Note: Abi talked about how women differ in size over the course of the month by an average of 10cm in several blog posts, but I wanted to note it here as well. Her pieces are designed to fit over the long term rather than into a more narrow set of measurements that capture a specific point in time.
Abi: Size charts, what bollocks! At one point, one major store said I was a UK32, another UK26 and the third didn’t go far enough, but I could walk into any of those stores and try on a UK24 and it would fit. Sort of. My first thought was to do a study: both phenomenological and empirical. I invited a group of plus sized women for a chat on their experiences with how they shopped and what their experience of what sizes they wore. Then I did an online survey asking women what sizes they actually wore and got them to send me their measurements. After a heck of a lot of Excel spreadsheets later, it became obvious that high street stores HAD NO CLUE how their patterns were being cut or how the clothes were made. There is no current relationship. We all know this, but I can’t make things that will disappoint. So I decided to dump traditional sizing and go with what women actually said they wore. So far so good. Yet again — the new vanity plus size sizing in the US is throwing a spanner (note: a spanner is like a monkey wrench in US terms) at that.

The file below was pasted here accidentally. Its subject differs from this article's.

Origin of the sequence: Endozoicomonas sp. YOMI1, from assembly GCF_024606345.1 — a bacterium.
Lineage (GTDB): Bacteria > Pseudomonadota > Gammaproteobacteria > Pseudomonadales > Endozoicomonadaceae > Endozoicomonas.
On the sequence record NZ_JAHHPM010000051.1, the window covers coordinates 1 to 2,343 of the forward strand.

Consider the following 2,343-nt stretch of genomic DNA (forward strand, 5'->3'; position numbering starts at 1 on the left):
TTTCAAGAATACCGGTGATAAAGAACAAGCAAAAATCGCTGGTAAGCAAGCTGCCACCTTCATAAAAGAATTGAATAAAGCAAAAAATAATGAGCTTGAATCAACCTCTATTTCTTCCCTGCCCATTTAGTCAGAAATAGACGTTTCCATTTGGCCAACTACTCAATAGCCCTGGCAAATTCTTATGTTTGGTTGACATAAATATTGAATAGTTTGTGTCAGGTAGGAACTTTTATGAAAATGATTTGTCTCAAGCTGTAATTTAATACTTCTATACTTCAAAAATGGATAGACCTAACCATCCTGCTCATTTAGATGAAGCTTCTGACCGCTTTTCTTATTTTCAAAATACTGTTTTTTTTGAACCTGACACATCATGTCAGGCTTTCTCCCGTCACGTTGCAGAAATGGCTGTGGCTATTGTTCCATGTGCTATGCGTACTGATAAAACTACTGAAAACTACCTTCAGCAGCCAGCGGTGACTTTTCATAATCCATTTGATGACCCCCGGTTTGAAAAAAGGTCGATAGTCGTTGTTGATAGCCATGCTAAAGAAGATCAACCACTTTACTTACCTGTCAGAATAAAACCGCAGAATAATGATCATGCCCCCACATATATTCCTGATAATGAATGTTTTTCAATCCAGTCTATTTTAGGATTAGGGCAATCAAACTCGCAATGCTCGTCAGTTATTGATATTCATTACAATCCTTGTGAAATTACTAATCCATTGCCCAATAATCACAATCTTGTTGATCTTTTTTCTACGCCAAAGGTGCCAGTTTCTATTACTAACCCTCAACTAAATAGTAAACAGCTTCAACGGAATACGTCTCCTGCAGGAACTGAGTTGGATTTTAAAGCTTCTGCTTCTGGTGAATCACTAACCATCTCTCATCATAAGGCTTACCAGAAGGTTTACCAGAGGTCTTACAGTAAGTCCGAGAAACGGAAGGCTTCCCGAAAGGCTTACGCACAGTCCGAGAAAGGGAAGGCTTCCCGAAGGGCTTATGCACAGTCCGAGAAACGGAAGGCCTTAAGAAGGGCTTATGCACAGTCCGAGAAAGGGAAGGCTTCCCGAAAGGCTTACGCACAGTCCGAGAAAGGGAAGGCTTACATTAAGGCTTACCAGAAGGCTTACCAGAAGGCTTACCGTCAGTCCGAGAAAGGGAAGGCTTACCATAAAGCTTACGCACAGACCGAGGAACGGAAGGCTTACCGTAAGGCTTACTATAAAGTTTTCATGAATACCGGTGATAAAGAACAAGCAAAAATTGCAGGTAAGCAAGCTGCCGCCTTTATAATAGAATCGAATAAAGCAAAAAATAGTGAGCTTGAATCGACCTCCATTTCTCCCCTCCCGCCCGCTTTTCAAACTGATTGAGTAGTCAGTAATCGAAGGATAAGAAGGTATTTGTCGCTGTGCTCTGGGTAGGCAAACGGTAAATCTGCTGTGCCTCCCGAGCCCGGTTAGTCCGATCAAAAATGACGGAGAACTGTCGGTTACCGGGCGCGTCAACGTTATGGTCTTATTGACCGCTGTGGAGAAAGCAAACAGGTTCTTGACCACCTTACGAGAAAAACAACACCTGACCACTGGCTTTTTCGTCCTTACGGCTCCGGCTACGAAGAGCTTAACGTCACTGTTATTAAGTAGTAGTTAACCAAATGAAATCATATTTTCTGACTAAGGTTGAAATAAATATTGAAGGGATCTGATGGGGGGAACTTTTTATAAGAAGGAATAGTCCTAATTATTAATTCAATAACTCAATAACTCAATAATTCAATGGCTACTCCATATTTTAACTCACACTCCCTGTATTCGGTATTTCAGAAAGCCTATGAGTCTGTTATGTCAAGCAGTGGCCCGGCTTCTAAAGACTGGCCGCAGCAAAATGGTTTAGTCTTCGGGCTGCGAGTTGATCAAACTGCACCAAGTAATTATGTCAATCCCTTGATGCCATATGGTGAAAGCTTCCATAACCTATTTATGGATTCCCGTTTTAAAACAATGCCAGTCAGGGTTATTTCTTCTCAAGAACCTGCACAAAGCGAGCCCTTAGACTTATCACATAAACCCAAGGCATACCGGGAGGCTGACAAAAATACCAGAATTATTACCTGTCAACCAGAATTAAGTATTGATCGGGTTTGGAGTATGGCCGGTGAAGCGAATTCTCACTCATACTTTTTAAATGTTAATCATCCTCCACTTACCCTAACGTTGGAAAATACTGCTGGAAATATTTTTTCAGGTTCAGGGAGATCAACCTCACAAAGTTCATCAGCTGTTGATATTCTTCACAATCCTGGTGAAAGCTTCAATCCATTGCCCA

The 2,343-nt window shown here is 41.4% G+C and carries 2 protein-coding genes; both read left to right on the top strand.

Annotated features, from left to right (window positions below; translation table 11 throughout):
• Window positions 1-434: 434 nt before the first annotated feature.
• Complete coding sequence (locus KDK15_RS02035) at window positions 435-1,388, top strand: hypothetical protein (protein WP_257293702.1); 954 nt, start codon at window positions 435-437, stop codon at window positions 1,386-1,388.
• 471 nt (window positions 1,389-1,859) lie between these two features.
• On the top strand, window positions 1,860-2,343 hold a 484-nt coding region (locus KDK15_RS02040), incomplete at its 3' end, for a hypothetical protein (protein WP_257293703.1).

10cm difference? Oh goodness. Everything has to curve. Why have straight lines on a pattern for a body that doesn’t have any? Another secret is the silks I use have 5-10% elastane. Traditionally bras are made with the cups in non-stretch fabrics otherwise they lose support — there are ways around this.
Holly: What do you think about the future of the plus size luxury lingerie market? Do you see it expanding? Do you think plus size women are willing to spend more on luxury lingerie in large numbers?
Abi: Ebay will always be our competition. It sells dreams for under a tenner. With that much flowing through the public consciousness, plus the many decades of indoctrination that we are just not worthy of having quality clothing, the luxury lingerie market is going to struggle. I see it as my purpose to be out there challenging the market to compete with me. Hell, I have even been copied already. I see that as a win. Is the average plus size woman willing to spend more money? The market is expanding and creating better goods — we all must keep demanding a better service.
What do you think of this brand? Do you agree with Abi about the state of plus size luxury lingerie?